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How to Pressure Test a still?

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I've seen this mentioned a few times in threads, but how would I go about preforming this test?

Thanks! 

Holstein still, 1200 liter, 16 plates, with dephlegmator. 

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The supplier should have pressure tested it for you before it was sent to you. It should have pressure ratings listed on the jacket and on the pot, if it is rated.

If you are talking about testing your vacuum breakers and pressure relief valves, I have heard of people getting a second set to swap out and sending them out. At the brewery I used to work at, the owner would tear apart, clean and inspect the stainless PRVs we had. He would then hook just the valve up to a manifold with a calibrated pressure gauge and compressed air, and slowly ramp up the pressure to see at what PSI it popped at. He then recorded it and kept a log of all the different tests. 

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https://www.amazon.com/Quick-Disconnect-Clamp-Industrial-Stainless/dp/B075RS5GB6/ref=sr_1_4?s=industrial&ie=UTF8&qid=1542735354&sr=1-4&keywords=tri+clamp+to+air+fitting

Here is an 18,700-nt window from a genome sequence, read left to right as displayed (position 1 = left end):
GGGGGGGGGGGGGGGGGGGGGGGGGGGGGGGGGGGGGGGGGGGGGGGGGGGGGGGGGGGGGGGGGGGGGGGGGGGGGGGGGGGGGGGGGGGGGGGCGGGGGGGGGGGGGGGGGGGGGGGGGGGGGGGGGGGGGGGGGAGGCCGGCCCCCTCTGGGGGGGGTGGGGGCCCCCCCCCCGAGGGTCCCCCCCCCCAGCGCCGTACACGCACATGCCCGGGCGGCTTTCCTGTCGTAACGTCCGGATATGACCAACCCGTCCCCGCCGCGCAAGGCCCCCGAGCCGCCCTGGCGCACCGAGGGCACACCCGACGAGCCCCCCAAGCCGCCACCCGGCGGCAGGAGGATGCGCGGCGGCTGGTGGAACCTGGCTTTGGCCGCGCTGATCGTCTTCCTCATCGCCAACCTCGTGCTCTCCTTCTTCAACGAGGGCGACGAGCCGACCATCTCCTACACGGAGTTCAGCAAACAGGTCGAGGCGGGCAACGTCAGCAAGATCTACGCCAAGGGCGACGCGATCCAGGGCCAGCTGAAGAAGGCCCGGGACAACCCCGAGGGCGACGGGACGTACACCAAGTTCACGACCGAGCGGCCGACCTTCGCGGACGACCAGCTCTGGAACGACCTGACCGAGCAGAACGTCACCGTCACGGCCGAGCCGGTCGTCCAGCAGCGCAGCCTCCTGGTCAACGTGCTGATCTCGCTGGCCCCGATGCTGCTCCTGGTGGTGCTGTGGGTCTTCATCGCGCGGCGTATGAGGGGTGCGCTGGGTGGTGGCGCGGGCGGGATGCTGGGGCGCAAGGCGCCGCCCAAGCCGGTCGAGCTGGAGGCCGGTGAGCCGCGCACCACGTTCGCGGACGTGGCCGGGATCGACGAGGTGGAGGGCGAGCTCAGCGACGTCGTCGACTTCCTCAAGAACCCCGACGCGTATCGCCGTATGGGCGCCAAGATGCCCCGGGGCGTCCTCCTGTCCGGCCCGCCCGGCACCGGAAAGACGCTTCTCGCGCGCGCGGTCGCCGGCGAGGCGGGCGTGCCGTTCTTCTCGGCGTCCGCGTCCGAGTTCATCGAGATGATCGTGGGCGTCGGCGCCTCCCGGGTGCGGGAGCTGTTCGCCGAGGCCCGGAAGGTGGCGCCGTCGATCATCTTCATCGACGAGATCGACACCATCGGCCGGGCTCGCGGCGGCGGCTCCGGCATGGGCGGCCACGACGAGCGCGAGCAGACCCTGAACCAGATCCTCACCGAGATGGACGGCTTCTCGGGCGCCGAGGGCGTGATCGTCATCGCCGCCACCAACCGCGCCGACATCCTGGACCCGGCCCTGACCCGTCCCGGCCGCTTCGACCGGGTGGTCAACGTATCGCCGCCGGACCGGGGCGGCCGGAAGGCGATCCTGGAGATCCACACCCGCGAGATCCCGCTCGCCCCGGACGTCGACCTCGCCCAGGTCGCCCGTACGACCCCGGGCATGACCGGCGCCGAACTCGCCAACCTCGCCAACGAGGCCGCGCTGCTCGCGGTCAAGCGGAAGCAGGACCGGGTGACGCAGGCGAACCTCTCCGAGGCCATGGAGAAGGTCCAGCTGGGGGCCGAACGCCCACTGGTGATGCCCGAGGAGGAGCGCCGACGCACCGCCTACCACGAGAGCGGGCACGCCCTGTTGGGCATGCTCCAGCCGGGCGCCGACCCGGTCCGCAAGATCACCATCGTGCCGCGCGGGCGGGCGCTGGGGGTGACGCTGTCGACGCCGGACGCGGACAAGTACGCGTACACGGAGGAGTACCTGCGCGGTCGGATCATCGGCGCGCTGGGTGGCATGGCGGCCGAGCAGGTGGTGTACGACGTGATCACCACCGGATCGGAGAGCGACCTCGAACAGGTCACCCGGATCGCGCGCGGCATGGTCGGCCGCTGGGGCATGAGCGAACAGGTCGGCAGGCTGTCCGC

Assuming you have a 1.5" tri-clamp fitting on the end of your condenser you can use the above fitting.  Just remove the parrot, replace with the tri-clamp to air adapter fitting and pressurize the still with compressed air.  Make sure your still has a pressure gauge you can view, and slowly fill her up until your relief valve pops.    Then just let the still sit under pressure for an hour (or overnight) and check that you dont have any noticeable drop in pressure.

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To check the pressure release valves the safest way is to remove them as Tom suggested. Screw them onto a manifold along with pressure gauges off the still and check them against an accurate gauge. I would play it a bit safer with HedgeBird's suggestion by filling the still with water to at least normal operating level, or even safer fill as far as practical before adding compressed air. If there is a large amount of compressed air in the still and it ruptures then there could be quite a BANG but if there is mostly water then there will be far less excitement in your day.

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Ill second @PeteB start with a hydrostatic test. Fill your whole still + column with water, you will find out very quickly if you have any leaks

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